World renowned mandolin master Chris Thile held a special solo performance this past Sunday October 27th, at The College of Saint Rose’s Massry Center for the Arts. The venue is a 400 seat capacity recital hall, ranked high in the Capital Region for its energy efficiency and Earth-friendly structure. With such an intimate setting, Chris Thile was able to interact more closely with the audience, conveying his sense of humor and gifted story telling thru music.
When Thile isn’t performing solo, he is touring with his bluegrass band the Punch Brothers in addition to and most recently also performing with, pianist Brad Mehldau, cellist Yo-Yo Ma, guitarist Michael Daves and double bassist Edgar Meyer – to name a few. Thile paid tribute to one of his favorite musicians, Johann Sebastian Bach by performing pieces from Bach: Sonatas and Partitas, Vol. 1 and by dubbing October as his personal Bachtober.
Chris Thile took the stage, singing aloud some scales as he tuned himself as well as his mandolin with the room grossly quiet. He laid out the agenda for the evening with explaining the layers of Bach, his “stuff”, Bach, more “stuff” and Bach in a friendly disposition. Thile was happy to celebrate the last Sunday of Bachtober in Upstate New York as he joked about the correct pronunciation of Albany. His Bach covers were observed in dead silence and a deep respect where as his original pieces caused rowdy outbursts from the crowd with delight and laughter.
The music brought out the best in Thile whether he was balancing on the tips of his toes, stomping the stage, or in a wide and strong stance. The audience could feel everything that he was feeling, just by watching the countless facial expressions with every note. Despite being seated the entire time, Thile made the room spin and soar as he jerked recklessly on the stage with complete control of his instrument.
Chris threw in a curveball when he covered Fiona Apple’s “Fast as You Can”, getting laughs as he sang, “And I’ll be your girl, if you say it’s a gift” and smiling at the crowd saying, “this is gonna be a fun night.” He took a moment to joke about how performers especially soloists must perform at least one but no more than three songs about the Civil War.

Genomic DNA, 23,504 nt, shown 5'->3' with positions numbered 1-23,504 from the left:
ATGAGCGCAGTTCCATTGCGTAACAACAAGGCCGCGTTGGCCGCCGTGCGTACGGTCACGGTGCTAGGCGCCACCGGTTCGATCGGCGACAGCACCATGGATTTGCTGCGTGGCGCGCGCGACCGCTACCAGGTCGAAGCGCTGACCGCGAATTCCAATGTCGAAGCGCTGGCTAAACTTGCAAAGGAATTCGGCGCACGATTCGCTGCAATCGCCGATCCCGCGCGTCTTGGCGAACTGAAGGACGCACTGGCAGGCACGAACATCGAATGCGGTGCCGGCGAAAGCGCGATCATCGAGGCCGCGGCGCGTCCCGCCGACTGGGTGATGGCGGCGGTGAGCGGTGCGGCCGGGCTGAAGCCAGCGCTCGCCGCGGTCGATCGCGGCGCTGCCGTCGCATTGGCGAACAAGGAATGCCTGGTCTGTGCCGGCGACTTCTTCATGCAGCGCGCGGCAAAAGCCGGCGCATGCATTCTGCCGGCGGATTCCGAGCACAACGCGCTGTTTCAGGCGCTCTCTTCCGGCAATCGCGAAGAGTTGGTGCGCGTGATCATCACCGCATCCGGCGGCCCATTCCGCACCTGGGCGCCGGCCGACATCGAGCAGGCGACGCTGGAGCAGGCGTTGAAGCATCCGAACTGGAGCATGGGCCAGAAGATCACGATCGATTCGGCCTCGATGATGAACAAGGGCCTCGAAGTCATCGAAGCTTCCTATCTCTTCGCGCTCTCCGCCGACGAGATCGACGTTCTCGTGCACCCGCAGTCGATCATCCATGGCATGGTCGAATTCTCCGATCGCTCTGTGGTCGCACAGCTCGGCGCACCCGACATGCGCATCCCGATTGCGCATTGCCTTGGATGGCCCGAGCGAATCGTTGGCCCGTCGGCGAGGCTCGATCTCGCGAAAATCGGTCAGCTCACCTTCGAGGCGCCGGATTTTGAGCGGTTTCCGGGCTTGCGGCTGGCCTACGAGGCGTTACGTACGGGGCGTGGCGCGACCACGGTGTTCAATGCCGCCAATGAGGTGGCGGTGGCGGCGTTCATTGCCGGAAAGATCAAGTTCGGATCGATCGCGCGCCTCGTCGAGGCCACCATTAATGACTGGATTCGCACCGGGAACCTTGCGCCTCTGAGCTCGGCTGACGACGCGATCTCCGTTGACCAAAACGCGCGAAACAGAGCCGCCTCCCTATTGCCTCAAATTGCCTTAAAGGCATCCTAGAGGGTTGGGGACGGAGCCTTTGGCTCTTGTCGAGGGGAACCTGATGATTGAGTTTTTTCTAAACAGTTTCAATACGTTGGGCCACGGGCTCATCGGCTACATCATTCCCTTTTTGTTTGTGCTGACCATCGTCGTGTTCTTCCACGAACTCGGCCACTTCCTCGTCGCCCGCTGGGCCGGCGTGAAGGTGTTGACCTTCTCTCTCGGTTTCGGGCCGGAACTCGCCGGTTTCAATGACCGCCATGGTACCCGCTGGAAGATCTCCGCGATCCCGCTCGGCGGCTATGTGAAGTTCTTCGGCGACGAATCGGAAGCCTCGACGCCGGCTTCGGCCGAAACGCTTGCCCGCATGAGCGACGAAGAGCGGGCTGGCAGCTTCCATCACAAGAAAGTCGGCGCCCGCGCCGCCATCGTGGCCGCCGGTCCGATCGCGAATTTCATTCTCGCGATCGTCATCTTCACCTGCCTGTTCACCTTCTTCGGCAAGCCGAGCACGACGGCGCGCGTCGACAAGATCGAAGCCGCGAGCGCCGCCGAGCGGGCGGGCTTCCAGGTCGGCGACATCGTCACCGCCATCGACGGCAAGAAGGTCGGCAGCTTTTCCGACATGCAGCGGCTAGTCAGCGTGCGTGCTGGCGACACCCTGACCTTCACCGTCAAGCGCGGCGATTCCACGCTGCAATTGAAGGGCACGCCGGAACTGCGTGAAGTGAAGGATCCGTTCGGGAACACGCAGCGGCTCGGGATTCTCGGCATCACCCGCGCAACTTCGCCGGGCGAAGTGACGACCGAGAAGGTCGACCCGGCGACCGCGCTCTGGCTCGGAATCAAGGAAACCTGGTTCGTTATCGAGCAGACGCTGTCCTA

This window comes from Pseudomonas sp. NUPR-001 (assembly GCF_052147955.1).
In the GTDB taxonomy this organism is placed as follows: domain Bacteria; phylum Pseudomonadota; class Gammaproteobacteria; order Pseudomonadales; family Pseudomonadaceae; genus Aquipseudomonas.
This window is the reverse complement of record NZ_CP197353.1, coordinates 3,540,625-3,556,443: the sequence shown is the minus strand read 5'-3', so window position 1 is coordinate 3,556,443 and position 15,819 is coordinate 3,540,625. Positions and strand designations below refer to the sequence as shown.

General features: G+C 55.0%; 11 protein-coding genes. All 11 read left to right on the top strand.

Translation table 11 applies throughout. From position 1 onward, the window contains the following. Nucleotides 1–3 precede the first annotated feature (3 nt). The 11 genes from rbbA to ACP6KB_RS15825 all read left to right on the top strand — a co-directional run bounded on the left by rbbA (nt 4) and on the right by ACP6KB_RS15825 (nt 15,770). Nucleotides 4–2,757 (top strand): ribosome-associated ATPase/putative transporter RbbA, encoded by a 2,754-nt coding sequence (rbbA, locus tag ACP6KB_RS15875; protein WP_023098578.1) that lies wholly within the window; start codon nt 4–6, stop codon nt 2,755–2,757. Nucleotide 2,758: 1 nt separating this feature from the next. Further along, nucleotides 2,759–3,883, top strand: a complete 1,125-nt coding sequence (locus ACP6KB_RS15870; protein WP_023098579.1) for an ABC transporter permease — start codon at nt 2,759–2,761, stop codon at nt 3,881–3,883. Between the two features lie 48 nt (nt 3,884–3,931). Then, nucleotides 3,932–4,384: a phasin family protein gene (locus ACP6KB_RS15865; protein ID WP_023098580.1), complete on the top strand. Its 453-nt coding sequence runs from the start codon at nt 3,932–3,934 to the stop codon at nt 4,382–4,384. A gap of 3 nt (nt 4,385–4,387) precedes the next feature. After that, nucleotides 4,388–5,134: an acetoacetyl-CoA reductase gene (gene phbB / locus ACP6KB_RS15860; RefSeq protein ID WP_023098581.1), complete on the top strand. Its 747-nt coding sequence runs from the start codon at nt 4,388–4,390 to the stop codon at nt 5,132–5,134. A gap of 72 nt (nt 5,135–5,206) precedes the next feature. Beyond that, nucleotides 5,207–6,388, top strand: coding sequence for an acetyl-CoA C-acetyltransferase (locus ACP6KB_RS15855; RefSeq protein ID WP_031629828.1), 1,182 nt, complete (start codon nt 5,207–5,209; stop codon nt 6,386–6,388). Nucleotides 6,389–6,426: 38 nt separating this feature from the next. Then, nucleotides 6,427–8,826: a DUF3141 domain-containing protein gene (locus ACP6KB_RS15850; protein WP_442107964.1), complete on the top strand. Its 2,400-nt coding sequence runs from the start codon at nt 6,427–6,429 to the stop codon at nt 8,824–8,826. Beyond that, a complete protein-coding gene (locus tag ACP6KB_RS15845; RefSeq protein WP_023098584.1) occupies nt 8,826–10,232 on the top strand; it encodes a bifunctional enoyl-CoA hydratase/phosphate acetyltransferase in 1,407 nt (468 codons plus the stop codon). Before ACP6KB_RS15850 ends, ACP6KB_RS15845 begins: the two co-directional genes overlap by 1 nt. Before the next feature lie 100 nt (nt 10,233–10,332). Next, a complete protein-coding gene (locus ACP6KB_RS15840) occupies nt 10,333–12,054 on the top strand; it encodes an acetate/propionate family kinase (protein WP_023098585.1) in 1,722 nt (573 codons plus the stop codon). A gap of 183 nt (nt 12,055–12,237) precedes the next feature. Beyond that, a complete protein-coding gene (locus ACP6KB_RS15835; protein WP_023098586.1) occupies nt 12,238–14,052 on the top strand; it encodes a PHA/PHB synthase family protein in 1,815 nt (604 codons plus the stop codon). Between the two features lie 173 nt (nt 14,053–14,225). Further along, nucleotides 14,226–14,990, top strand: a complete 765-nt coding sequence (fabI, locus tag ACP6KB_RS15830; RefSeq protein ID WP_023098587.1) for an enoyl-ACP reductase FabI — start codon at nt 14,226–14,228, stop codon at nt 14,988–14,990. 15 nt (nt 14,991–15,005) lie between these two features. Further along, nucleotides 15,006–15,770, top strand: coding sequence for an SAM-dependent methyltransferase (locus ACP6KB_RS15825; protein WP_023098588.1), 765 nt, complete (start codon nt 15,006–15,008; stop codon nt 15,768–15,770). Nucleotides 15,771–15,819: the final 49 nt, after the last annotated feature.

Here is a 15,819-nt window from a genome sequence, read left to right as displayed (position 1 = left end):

With that intro, he went into “Richmond is a hard road to travel”, an upbeat, catchy tune with fast spoken lyrics from Divided and United: The Songs of The Civil War, a collection of 32 Civil War era compositions with musicians from all generations. The audience was then asked to hunker down for the “Partita No. 1 in B minor”, a piece that Thile “absolutely adores” due the endless satisfaction he gets from how each movement has a double movement. He pushes himself to the limit with each note, occasionally wiping the sweat off his fingers onto his pants, receiving applause and a standing ovation that was deafening and well deserved.
Chris Thile concluded the evening with some light-hearted songs, “If You are Gonna Leave Me (Set Me Up with One of Your Friends)” also known as his campaign song if he were a politician and “Play You a Song on The Mandolin”. He commented on his love for the sound of the Massry Center, maybe due to its “waviness of things” noting on the protruding curved red wooden panels. Whether it’s Bach or bluegrass, Chris Thile is a spellbinding musician that brings life to contemporary and classic pieces as well as to his audiences around the globe.
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